• Google Reveals Size of its Data Center Emissions: You may have heard by now, but Google disclosed its carbon footprint for the first time. Not surprisingly, it's pretty big: Nearly 1.5 million metric tons of carbon dioxide equivalent are produced every year by the Internet behemoth. Beyond efficiency and purchasing green power, the company buys offsets to bring its net carbon impact to zero. Google claims that switching over to Gmail is nearly 80 times more energy efficient than using an in-house email system, while its data centers consume about half the energy as their conventional counterparts. For more on the company's environmental footprint, see the Google Green blog.
• FBI Targets Solyndra: The Solyndra bankruptcy story took a dramatic turn Thursday as FBI agents raided the defunct solar panel producer that received a $535 million government loan. The company shut its doors last week, laying off 1,100 workers, just two months after the CEO visited D.C. promoting the company and loan. ABC News reported today that officials from the Department of Energy sat in on Solyndra board meetings as "observers." Several sources in the media noted today that President Barack Obama, who famously toured the Solyndra plant two years ago, didn't mention green energy once in his jobs speech last night.
• Renewable Energy Pays: President Obama may have been dodging talk of green power in light of the Solyndra disaster, but across the Atlantic, the Carbon Trust released a report yesterday that found U.K. businesses may enjoy an average return of between 11 and 12 percent for their green power investments -- and perhaps even greater than 20 percent. That's because a compelling business case is emerging due to rising energy prices, which could surge as much as 37 percent by 2020, as well as a slew of financial incentives, such as feed-in tariffs and the renewable heat incentive, which provides long-term financial support for renewable heat installations.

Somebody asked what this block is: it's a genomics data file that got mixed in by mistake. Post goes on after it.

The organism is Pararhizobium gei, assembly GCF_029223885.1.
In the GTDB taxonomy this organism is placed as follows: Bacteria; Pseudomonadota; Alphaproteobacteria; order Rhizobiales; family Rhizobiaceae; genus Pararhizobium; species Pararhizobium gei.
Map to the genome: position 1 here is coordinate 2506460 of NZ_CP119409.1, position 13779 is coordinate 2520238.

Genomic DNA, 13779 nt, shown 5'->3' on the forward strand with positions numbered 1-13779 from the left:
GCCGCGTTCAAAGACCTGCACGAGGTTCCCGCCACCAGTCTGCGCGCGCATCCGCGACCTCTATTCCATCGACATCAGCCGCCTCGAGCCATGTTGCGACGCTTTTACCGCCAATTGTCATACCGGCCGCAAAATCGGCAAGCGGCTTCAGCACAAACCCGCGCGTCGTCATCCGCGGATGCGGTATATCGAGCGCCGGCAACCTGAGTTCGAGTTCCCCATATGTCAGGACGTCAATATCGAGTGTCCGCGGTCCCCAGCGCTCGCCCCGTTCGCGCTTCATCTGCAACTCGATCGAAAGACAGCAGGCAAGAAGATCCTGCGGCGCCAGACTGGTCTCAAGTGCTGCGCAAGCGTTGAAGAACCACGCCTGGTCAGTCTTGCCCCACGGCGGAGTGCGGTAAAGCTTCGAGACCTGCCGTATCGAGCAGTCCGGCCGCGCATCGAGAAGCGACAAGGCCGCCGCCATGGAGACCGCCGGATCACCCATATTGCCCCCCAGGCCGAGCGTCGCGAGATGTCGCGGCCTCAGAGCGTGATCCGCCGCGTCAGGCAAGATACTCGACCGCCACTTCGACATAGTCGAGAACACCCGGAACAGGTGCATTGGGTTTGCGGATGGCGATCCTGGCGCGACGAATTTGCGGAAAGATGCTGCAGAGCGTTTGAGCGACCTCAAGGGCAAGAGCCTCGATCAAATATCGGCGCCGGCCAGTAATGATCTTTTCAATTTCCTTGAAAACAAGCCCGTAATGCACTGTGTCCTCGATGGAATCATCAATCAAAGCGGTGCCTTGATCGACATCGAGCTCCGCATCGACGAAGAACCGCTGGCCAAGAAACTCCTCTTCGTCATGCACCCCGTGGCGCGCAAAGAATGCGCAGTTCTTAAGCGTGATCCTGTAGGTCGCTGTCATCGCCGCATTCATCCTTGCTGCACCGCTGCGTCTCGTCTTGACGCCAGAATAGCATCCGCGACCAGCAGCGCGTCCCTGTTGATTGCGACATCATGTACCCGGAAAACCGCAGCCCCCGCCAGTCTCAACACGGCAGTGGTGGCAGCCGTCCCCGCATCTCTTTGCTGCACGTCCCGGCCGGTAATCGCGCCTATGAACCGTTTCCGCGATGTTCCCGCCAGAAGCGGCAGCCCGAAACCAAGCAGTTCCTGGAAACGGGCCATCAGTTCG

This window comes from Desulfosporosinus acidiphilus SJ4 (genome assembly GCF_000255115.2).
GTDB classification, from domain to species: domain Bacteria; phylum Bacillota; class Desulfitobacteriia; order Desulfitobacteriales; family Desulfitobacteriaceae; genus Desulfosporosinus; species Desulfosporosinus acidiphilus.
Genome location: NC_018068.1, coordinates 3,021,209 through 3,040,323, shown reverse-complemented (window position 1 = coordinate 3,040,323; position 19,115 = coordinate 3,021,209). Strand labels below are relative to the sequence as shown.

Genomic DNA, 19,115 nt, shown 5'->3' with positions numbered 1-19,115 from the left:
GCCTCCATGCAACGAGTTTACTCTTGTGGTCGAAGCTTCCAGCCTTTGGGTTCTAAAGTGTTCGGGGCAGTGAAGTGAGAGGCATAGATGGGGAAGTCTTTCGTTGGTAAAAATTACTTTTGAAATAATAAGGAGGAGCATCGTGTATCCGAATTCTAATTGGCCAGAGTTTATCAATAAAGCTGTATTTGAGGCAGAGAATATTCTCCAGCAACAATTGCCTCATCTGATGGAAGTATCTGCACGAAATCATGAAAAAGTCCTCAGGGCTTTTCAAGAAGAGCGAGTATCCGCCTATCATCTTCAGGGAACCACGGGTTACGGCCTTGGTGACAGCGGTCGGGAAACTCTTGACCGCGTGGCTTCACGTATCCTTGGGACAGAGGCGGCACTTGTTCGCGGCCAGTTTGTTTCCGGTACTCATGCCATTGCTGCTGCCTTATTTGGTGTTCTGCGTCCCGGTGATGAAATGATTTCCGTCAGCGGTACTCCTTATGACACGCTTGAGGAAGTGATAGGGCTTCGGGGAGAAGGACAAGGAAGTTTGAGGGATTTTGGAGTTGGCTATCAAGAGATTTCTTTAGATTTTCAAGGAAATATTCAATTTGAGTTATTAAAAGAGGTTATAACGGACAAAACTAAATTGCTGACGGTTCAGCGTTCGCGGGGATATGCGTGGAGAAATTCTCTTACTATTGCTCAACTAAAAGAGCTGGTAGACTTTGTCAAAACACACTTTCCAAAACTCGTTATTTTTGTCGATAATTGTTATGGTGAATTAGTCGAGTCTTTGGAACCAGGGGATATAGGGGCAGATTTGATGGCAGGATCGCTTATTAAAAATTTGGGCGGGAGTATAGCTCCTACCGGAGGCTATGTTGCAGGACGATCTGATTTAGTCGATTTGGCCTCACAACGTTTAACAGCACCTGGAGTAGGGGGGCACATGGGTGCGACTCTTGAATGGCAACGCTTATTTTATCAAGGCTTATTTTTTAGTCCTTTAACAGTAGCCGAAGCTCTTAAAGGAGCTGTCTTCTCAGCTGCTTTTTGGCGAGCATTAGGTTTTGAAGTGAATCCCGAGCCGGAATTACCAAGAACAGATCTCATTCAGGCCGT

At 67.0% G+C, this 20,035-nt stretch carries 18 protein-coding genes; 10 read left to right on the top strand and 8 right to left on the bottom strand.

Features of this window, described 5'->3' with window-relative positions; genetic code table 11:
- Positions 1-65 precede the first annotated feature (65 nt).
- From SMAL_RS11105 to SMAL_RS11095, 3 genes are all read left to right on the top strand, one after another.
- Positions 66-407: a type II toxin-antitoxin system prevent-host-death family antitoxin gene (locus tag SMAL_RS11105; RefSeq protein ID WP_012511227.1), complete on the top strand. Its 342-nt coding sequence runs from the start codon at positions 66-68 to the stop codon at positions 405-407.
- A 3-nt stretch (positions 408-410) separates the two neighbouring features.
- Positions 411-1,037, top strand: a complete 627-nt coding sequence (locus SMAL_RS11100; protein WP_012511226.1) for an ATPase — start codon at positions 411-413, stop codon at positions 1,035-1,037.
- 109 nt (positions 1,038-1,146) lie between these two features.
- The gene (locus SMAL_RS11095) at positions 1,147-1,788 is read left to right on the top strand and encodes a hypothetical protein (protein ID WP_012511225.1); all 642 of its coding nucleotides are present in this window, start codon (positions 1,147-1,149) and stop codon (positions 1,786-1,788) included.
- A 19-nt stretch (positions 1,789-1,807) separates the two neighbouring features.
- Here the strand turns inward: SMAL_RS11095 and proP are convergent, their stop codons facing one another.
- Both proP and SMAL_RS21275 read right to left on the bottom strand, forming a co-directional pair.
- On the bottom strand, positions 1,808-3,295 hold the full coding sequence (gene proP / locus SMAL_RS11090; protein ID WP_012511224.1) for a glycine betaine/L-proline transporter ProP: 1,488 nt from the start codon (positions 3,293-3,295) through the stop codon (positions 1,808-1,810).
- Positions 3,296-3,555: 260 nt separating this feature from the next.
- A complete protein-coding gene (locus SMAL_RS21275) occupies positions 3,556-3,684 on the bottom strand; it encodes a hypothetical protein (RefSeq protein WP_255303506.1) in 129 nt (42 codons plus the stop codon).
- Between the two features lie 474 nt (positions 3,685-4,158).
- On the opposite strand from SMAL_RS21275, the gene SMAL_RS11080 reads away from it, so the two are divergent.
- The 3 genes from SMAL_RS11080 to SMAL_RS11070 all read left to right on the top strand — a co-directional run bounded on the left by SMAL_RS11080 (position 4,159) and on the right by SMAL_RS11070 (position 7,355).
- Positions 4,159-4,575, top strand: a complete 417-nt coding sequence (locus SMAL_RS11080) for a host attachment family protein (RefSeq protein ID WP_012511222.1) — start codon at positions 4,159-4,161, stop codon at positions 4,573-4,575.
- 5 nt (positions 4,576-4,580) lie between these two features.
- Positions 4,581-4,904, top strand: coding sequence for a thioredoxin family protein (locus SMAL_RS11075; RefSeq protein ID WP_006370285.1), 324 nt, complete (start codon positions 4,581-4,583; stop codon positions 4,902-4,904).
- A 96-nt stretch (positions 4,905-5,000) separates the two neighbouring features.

• 9/11 Environmental Concerns Persist 10 Years Later: Sunday marks the solemn 10-year anniversary of that horrific day, which aside from the heartbreaking human toll, also resulted in an environmental disaster due to toxic dust from the collapse of the Twin Towers. Reports today suggest officials downplayed the health risks from exposure to the ground zero dust. For more, see ProPublica's examination of records it claims "give the most detailed account yet of how officials kept potentially disturbing data about health risks from the public."
• Starbucks Convenes Third Cup Summit: We'll be keeping an eye on any new developments from Starbucks' third cup summit being held today at the Massachusetts Institute of Technology. The coffee giant began bringing together experts and members of its supply chain in 2009 to help move the company toward its goal that by 2015, all of its cups are either reusable or recyclable. Since then, the company has implemented recycling programs in 18 markets and tested used paper cups that could be recycled into new ones. Stay tuned.
Image CC licensed by Flickr user Yodel Anecdotal.